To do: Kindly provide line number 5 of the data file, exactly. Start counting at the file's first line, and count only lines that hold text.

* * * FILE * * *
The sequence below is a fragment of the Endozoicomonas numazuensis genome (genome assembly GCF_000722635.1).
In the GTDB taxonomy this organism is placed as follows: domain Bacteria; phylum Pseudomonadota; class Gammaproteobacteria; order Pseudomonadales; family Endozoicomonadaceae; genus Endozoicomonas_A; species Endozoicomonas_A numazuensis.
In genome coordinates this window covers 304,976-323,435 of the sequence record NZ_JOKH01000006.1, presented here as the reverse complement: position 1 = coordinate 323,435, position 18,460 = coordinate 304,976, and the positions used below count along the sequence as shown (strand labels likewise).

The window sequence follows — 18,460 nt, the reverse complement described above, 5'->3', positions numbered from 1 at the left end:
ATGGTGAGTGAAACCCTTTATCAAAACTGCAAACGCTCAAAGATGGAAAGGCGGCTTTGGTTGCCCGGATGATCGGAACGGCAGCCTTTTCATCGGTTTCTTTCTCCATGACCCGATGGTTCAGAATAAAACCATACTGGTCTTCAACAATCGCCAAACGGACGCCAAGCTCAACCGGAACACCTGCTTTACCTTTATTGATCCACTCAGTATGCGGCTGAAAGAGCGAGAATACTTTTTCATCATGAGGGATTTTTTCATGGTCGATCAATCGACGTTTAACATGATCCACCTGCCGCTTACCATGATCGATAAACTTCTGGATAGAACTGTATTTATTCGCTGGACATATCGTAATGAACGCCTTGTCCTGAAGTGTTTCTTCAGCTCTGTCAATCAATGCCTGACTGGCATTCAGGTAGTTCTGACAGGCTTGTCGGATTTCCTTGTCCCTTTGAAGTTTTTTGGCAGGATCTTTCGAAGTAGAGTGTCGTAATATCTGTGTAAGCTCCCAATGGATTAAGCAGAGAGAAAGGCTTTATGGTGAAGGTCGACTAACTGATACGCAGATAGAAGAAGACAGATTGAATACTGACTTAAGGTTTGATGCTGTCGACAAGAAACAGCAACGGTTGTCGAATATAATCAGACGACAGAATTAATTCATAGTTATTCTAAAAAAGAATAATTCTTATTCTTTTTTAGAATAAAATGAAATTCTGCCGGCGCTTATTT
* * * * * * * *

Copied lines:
ATGGTGAGTGAAACCCTTTATCAAAACTGCAAACGCTCAAAGATGGAAAGGCGGCTTTGGTTGCCCGGATGATCGGAACGGCAGCCTTTTCATCGGTTTCTTTCTCCATGACCCGATGGTTCAGAATAAAACCATACTGGTCTTCAACAATCGCCAAACGGACGCCAAGCTCAACCGGAACACCTGCTTTACCTTTATTGATCCACTCAGTATGCGGCTGAAAGAGCGAGAATACTTTTTCATCATGAGGGATTTTTTCATGGTCGATCAATCGACGTTTAACATGATCCACCTGCCGCTTACCATGATCGATAAACTTCTGGATAGAACTGTATTTATTCGCTGGACATATCGTAATGAACGCCTTGTCCTGAAGTGTTTCTTCAGCTCTGTCAATCAATGCCTGACTGGCATTCAGGTAGTTCTGACAGGCTTGTCGGATTTCCTTGTCCCTTTGAAGTTTTTTGGCAGGATCTTTCGAAGTAGAGTGTCGTAATATCTGTGTAAGCTCCCAATGGATTAAGCAGAGAGAAAGGCTTTATGGTGAAGGTCGACTAACTGATACGCAGATAGAAGAAGACAGATTGAATACTGACTTAAGGTTTGATGCTGTCGACAAGAAACAGCAACGGTTGTCGAATATAATCAGACGACAGAATTAATTCATAGTTATTCTAAAAAAGAATAATTCTTATTCTTTTTTAGAATAAAATGAAATTCTGCCGGCGCTTATTT